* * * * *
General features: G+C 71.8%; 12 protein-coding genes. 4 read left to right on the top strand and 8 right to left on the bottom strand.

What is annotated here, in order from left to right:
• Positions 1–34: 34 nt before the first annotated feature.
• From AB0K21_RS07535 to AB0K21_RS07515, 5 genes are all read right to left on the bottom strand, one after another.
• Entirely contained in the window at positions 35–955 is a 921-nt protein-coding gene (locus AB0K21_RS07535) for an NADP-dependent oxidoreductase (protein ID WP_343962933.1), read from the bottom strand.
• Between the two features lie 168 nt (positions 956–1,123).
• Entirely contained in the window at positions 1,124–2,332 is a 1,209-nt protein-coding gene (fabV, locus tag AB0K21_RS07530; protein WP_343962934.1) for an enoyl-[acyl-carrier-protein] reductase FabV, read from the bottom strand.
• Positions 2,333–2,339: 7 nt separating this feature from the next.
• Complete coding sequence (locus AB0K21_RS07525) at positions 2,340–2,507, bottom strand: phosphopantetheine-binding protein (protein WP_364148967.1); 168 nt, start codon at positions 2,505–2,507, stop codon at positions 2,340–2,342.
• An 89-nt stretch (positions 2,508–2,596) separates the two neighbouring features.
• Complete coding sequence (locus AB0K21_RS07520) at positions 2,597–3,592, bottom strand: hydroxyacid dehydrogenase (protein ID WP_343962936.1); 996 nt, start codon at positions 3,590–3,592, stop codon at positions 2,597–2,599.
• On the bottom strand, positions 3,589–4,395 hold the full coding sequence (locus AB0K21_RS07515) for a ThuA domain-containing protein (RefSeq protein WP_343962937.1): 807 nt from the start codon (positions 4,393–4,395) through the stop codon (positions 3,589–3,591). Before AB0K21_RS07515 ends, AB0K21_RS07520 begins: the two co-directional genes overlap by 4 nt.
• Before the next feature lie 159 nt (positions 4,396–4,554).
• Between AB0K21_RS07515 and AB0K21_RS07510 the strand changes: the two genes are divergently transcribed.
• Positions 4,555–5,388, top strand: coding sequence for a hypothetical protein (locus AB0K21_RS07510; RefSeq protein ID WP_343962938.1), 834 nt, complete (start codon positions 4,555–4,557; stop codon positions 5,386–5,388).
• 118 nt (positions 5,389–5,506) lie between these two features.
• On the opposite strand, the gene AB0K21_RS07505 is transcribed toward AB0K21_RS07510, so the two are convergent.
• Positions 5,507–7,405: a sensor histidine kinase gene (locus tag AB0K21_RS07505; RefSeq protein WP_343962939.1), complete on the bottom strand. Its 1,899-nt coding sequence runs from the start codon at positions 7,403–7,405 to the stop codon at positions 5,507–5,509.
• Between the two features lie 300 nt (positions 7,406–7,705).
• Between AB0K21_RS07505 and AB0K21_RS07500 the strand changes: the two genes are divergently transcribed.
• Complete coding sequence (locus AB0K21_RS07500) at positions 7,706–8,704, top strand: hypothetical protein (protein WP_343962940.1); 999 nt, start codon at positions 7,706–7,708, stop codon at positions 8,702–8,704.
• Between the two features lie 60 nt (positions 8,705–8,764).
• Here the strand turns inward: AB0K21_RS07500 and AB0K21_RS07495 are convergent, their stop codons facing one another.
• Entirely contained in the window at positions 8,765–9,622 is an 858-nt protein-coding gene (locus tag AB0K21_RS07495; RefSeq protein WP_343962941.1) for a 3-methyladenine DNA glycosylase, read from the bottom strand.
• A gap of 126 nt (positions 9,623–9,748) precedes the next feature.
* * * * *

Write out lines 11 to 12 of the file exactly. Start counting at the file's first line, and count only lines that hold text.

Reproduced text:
• Complete coding sequence (locus AB0K21_RS07520) at positions 2,597–3,592, bottom strand: hydroxyacid dehydrogenase (protein ID WP_343962936.1); 996 nt, start codon at positions 3,590–3,592, stop codon at positions 2,597–2,599.
• On the bottom strand, positions 3,589–4,395 hold the full coding sequence (locus AB0K21_RS07515) for a ThuA domain-containing protein (RefSeq protein WP_343962937.1): 807 nt from the start codon (positions 4,393–4,395) through the stop codon (positions 3,589–3,591). Before AB0K21_RS07515 ends, AB0K21_RS07520 begins: the two co-directional genes overlap by 4 nt.